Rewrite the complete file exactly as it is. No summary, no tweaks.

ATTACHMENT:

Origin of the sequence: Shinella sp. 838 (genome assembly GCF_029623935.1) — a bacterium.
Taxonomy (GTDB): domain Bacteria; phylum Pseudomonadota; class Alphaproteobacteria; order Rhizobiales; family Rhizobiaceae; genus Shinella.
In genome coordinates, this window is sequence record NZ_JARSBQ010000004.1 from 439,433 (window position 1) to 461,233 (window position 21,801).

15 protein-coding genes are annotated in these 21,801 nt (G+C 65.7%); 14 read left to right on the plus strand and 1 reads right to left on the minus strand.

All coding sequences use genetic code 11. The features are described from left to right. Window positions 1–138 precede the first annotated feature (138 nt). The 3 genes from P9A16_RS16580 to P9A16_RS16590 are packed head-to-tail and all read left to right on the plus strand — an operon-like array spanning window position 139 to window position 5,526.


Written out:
Origin of the sequence: Shinella sp. 838 (genome assembly GCF_029623935.1) — a bacterium.
Taxonomy (GTDB): domain Bacteria; phylum Pseudomonadota; class Alphaproteobacteria; order Rhizobiales; family Rhizobiaceae; genus Shinella.
In genome coordinates, this window is sequence record NZ_JARSBQ010000004.1 from 439,433 (window position 1) to 461,233 (window position 21,801).

15 protein-coding genes are annotated in these 21,801 nt (G+C 65.7%); 14 read left to right on the plus strand and 1 reads right to left on the minus strand.

All coding sequences use genetic code 11. The features are described from left to right. Window positions 1–138 precede the first annotated feature (138 nt). The 3 genes from P9A16_RS16580 to P9A16_RS16590 are packed head-to-tail and all read left to right on the plus strand — an operon-like array spanning window position 139 to window position 5,526.